I used this recipe from Petite Kitchen. Now I’m not sure if the probiotics I used weren’t strong enough, or the kitchen just wasn’t warm enough to properly activate the fermentation process, but what I ended up with did not look like Eleanor’s pictures of thick coconutty goodness. My “coconut-yogurt” was more like the original coconut cream I started out with. Very runny and a bit bland. I will keep attempting different fermentation methods, and update this blog when, (and if) I succeed.
Our tutor kindly gave us some (dairy) kefir granules, which I lovingly brought back to Auckland on the plane from New Plymouth to make kefit yogurt for the dairy-loving man of the house. I did as instructed. Basically just dumping the kefir granules into a glass jar of room temperature whole organic milk, and leaving to ferment for 24 hours. Another failure unfortunately, the result was again just as runny at the milk I started with.
Now, finally, a success! And just as well, because I love kombucha. Kombucha is basically fermented black tea, and is full of probiotics and other things love our guts and our guts love back.
Our tutor had also given me a small scoby (symbiotic culture of bacteria and yeast.) otherwise known as your kombucha starter, carefully brought back to Auckland with the constant fear that it would leak through my bag, but thankfully it arrived safely. I then bought a huge 3L Fido jar from Trademe for a bargain at $19, and followed the instructions from Mickey Trescott’s book. I think the trick with kombucha is a warm dark cupboard (I left mine in the laundry downstairs which is where our hot water cupboard is) for a week, and then bottled it into 1L bottles with a few slices of ginger and left it again for another week. The result was a slightly sweet and fizzy beverage, which I can’t wait to have in summer. However I’ll drink it in the cold Auckland winter just for its probiotic benefits. If you’re looking for step by step instructions on how to make kombucha at home, here’s a good place to start.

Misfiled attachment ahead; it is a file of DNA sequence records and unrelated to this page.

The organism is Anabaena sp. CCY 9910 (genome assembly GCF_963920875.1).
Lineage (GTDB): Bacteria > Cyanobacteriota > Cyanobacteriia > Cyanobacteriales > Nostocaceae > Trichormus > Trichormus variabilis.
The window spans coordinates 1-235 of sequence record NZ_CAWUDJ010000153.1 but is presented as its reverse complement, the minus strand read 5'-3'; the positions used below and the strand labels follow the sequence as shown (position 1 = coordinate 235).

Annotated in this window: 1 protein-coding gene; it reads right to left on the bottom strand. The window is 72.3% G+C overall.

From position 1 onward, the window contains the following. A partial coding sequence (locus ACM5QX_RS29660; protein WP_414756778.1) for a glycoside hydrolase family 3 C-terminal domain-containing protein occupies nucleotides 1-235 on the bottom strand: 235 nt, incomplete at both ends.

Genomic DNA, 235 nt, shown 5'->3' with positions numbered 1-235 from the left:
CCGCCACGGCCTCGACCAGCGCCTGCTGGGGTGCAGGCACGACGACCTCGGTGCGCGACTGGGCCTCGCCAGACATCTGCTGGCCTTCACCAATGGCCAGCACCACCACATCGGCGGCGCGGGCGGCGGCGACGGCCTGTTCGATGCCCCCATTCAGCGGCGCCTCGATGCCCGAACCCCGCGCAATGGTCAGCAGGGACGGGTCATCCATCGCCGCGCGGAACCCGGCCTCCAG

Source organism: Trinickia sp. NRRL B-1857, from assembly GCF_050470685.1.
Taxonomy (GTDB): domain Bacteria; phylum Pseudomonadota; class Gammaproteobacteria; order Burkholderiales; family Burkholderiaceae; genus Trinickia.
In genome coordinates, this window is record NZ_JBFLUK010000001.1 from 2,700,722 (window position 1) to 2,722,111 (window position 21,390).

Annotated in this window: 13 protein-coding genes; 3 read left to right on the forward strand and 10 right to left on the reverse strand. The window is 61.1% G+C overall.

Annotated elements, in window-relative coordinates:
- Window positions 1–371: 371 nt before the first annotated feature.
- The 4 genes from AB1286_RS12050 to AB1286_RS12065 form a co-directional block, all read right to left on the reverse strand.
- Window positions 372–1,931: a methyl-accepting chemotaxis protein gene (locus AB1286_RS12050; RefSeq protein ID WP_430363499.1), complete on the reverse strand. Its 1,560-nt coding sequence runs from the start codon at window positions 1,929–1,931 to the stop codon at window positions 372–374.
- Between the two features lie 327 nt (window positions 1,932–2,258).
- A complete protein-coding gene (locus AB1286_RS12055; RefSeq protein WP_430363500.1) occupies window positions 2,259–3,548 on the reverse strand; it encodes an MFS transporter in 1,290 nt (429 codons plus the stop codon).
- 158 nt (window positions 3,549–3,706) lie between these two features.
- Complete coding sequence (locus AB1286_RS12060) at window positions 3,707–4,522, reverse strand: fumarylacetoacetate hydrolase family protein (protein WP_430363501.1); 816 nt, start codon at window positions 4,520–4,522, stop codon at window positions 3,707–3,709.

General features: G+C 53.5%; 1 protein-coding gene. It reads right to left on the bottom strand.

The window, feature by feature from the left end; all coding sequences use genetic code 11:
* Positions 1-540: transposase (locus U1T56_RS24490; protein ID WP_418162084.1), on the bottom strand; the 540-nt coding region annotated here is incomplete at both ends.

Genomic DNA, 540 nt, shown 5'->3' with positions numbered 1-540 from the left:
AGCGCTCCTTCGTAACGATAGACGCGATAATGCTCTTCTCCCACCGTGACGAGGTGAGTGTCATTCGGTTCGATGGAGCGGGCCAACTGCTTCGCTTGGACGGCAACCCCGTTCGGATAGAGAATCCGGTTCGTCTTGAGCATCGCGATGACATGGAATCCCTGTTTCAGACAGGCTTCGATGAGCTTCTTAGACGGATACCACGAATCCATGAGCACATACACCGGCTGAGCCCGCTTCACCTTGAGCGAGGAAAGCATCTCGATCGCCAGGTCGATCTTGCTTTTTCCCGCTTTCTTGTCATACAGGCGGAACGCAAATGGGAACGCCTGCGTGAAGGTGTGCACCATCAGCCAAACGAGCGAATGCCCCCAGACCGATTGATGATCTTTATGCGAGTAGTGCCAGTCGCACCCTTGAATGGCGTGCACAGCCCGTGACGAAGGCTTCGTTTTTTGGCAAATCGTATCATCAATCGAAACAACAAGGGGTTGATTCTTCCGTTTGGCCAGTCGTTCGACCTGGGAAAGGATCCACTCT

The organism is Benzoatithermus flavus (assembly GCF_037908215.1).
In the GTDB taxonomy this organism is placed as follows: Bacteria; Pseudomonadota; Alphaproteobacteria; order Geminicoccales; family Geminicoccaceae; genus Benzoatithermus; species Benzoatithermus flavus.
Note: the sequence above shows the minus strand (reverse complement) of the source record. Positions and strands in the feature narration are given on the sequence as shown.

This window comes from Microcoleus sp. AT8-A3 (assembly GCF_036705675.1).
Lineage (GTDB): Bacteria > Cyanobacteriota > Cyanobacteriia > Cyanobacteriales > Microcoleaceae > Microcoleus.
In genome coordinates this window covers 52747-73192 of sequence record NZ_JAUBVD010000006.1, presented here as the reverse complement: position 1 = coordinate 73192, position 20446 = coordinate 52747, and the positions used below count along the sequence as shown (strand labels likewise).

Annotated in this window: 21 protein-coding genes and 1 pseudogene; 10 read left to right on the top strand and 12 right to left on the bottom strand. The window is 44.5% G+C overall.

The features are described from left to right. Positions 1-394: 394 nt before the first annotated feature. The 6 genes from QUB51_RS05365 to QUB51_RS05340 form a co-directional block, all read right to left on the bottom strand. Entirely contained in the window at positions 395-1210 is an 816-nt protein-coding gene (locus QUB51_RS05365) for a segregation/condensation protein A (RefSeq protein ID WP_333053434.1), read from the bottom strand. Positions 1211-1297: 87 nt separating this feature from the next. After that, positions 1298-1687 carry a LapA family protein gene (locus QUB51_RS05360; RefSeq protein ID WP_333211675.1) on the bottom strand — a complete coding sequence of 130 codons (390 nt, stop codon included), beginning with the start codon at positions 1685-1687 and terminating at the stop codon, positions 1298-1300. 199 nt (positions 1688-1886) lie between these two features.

This is my absolute favourite fermented food to make at home. It gives me such pleasure to know that I can make something that’s great for my tummy, at a 10th of the price that it costs to buy at my local organic store. Sauerkraut is the easiest thing to make, and the combinations of flavours are endless. All you need is a cabbage and a food processor (or a lot of patience and a knife). You don’t need a starter, just some good quality sea salt and a Fido jar. The Fido jar, which can be bought from most home stores like Briscoes or even the Warehouse, is the key to easy sauerkraut. None of this pounding, laying cabbage leaves on top business for me. Here’s the no fail, no pound method. I often grate some ginger into my sauerkraut for its inflammatory properties, but you can also put in carrots, cumin seeds, caraway seeds or any other of your favourite spices.
After doing some reading, I have discovered that the ideal temperature for fermentation is between 21°C and 26°C. Sometimes hard to achieve in winter, perhaps this is why my kefir and coconut yogurt failed the first time around... I will attempt another batch in the warmth of the laundry right next to the hot water cupboard.
Have you tried home fermentation? What are your favourite ferments? Let me know in the comments below :)
PS: I still haven’t tried Co-Yo coconut yogurt, I took one look at $14/400g price tag and put it straight back on the shelf!